Elyse Fine's gynecologist told her she needed a hysterectomy to treat a uterine fibroid that was causing heavy bleeding. But Fine, a 44-year-old mother of two, did not agree.
Every minute of every day in this country a woman has her uterus removed in a hysterectomy. Most of the surgeries are done on women under age 50, and the vast majority are performed to treat fibroids, benign tumors that develop in the uterus. Fibroids occur in as many as 80 percent of women. While the growths can cause pain and heavy bleeding, most do not need treatment.
Fine said she told her doctor, "I'm pretty partial to my body parts and I'd like to keep them. I have two children. I'm not having any more, but I really didn't want any more surgery."
Some experts say alternative treatments are better suited to treating most uterine fibroids. They say as many as 75 percent of the 600,000 hysterectomies performed annually in the United States for various conditions may be unnecessary.
Carla Dionne, who founded the National Uterine Fibroids Foundation after undergoing the procedure herself, says women need to hear more about their options. "I don't think any woman should have to undergo a hysterectomy when there are other viable options for uterine fibroids. And I think it's ridiculous that the other options aren't being made available to women across the country," Dionne said.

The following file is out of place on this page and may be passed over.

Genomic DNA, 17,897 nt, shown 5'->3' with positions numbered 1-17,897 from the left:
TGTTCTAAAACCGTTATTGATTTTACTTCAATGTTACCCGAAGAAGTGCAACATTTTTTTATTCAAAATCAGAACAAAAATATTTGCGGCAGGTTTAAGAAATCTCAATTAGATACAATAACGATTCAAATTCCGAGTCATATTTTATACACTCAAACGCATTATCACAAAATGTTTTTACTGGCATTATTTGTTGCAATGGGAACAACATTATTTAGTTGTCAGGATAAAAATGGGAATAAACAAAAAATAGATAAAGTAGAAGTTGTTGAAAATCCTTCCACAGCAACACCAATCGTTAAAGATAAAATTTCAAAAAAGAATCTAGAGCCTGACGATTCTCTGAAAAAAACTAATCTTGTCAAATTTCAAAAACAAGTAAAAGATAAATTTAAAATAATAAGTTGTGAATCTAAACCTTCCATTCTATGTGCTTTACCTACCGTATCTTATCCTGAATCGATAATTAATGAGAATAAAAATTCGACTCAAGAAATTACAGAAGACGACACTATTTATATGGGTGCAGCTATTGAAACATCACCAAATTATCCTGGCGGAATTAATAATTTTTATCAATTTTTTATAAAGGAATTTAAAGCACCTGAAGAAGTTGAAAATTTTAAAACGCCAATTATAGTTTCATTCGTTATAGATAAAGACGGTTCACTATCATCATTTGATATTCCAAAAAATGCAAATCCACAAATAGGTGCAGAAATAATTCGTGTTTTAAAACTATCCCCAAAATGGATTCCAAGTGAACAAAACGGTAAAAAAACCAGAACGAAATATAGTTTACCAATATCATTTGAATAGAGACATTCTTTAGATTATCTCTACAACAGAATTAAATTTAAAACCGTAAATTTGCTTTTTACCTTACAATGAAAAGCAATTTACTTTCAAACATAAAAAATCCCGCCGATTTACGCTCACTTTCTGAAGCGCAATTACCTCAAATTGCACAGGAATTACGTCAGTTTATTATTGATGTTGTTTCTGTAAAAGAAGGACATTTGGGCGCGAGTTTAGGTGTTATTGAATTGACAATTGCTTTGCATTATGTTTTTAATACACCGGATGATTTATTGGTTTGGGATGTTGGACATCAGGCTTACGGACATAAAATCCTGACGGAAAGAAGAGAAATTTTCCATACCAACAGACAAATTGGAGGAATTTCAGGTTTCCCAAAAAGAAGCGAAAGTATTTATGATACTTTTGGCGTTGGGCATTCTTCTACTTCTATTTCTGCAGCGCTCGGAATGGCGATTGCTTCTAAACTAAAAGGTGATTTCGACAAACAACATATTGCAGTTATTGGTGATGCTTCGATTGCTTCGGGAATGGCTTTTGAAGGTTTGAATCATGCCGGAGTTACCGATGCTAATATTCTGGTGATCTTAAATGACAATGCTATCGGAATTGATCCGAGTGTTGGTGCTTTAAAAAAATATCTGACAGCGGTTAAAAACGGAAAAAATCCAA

One option is fibroid embolization — a nonsurgical procedure that destroys fibroids by cutting off their blood supply. The procedure is typically performed by a radiologist.
Caught in a Turf War
But Dionne says most women aren't going to hear about it from their gynecologist. "There's a huge war between gynecologists and interventional radiologists," she said. "It has scared the dickens out of women so they wouldn't undergo fibroid embolization. Oh, the horror stories women have been told by their gynecologists about the procedure. It's ridiculous."